We looked Tuesday at the issues the New York Giants face this offseason on the offensive line, but there are thorny questions on the defensive line as well. Chief among them is the status of pending free-agent defensive tackle Linval Joseph, who is one of the best players on the team, but plays a position that doesn't get a lot of attention.
I believe Joseph is an extremely important player to the Giants, and that they should make re-signing him a top priority. He's everything they need in the middle of the line. He eats up double teams to allow others to penetrate. He stops the run. He can collapse the pocket from the interior and generate pressure on the quarterback himself. He's big and strong and mean on the field, and an absolute pleasure of a teammate off of it. If I were the Giants, I'd want him on my team until he retired.
The Giants have a ton of questions all over the roster, and money they need to spend at wide receiver, defensive end, offensive line, cornerback ... pretty much everywhere. They'll get some cap relief with a likely contract extension for quarterback Eli Manning and the possible cuts of veterans like Mathias Kiwanuka, David Baas and Chris Snee. But even if cut, those guys will have to be replaced, and whatever fresh cap room shows up could vanish quickly. The Giants have Cullen Jenkins under contract next year at a cap cost of $3.27 million, and 2013 second-round pick Johnathan Hankins has shown enough as a rookie to merit a larger role. It's possible they could decide they can't fit Joseph into their budget at a position where they are already strong. It's likely that Joseph, knowing he plays a position that wears a man down quickly, will seek as large a contract as possible knowing he might never get another.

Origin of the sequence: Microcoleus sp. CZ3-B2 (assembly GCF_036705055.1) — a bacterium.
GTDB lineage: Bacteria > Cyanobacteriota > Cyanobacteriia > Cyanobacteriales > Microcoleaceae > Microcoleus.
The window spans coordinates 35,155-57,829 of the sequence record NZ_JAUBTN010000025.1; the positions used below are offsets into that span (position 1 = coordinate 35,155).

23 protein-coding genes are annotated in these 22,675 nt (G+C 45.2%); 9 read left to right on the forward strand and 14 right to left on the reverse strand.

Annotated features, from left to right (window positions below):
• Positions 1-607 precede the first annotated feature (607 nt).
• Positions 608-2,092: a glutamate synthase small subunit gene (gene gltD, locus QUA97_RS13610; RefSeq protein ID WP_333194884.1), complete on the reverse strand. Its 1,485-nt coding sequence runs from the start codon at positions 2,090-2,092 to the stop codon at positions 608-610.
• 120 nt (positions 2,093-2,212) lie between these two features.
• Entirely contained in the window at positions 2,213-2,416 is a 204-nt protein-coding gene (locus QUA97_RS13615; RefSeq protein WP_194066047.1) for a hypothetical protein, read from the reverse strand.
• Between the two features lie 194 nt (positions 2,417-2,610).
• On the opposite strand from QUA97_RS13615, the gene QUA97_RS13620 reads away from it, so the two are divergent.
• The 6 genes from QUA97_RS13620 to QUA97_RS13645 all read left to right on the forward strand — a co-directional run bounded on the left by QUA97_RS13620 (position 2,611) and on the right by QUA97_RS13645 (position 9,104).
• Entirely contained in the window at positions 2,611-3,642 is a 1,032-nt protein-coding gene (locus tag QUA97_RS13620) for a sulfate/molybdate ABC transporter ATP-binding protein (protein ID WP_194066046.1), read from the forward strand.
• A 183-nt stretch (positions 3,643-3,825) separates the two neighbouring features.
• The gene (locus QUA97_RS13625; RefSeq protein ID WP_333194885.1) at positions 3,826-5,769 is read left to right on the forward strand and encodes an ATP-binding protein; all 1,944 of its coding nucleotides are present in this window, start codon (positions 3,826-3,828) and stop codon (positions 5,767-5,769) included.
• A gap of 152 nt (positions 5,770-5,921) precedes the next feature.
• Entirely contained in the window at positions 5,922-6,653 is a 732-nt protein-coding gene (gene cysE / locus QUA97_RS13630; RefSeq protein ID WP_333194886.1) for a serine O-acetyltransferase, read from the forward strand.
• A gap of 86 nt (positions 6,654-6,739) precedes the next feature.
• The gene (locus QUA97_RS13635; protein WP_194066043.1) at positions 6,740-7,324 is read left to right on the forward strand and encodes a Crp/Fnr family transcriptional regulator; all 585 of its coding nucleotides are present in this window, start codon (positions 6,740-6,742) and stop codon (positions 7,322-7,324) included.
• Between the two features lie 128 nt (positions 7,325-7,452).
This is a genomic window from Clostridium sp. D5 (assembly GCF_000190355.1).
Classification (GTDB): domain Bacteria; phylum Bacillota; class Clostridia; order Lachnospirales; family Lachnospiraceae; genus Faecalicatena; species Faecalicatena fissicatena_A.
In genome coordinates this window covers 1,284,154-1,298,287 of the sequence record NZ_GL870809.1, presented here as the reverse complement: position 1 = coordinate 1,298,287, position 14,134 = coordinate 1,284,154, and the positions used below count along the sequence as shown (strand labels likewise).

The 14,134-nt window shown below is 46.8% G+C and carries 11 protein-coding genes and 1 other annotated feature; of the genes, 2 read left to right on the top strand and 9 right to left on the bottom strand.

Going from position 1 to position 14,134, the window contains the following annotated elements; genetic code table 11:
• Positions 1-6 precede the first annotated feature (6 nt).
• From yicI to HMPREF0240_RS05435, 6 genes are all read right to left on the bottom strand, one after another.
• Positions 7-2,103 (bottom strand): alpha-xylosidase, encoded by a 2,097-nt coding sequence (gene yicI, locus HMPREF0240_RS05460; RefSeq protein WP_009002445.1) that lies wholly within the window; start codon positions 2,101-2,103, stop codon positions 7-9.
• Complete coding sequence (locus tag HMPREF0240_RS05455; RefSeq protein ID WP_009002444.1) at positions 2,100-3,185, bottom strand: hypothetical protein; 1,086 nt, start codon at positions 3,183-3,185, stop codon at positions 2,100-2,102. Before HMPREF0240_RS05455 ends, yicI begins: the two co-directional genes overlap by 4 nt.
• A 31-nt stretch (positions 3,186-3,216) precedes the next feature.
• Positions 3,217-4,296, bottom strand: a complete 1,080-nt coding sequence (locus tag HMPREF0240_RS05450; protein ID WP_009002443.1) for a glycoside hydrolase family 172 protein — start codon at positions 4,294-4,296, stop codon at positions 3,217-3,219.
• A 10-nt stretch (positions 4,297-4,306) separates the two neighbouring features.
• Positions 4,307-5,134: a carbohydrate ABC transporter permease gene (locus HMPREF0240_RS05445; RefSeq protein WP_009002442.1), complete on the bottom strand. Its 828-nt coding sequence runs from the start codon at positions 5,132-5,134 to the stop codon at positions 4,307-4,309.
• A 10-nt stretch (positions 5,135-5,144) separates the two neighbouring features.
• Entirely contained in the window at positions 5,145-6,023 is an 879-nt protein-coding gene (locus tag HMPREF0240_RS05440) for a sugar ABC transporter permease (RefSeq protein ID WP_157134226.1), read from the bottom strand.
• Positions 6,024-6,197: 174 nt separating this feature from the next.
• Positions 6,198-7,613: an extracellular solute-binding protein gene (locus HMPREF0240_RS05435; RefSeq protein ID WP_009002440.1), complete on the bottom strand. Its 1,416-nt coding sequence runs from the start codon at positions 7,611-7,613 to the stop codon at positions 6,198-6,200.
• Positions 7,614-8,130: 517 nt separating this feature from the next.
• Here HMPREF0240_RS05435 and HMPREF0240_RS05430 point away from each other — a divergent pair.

I asked some people what Joseph could expect to get. Former player agent Joel Corry said he would constantly be reminding the Giants that they themselves set a high market for defensive tackles when they gave Chris Canty a six-year, $42 million deal with $16 million guaranteed five offseasons ago. Canty was 26 at that time. Joseph is 25. Not crazy for him to ask for more than that, right?
Two offseasons ago, the Giants let a 27-year-old Barry Cofield leave without making an effort to keep him, and he signed for six years and $36 million (with $12.5 million guaranteed) with the division-rival Washington Redskins. Does that indicate the Giants have changed their position on the market value for defensive tackles in their prime? Or did they believe they had coverage at that position when they let Cofield walk?
All of it makes Joseph's a fascinating case, especially considering the premium the Giants put on the defensive end position in their 4-3 scheme. Justin Tuck is a free agent who needs re-signing. Kiwanuka would have to be replaced if he left, to maintain depth. Jason Pierre-Paul is a year away from his own free agency, and injury issues the past two seasons have made him a short-term question mark as well as a long-term one. So it's easy to imagine the Giants spending their defensive line budget on the outside and letting Joseph seek a big deal elsewhere. I think that would be a mistake.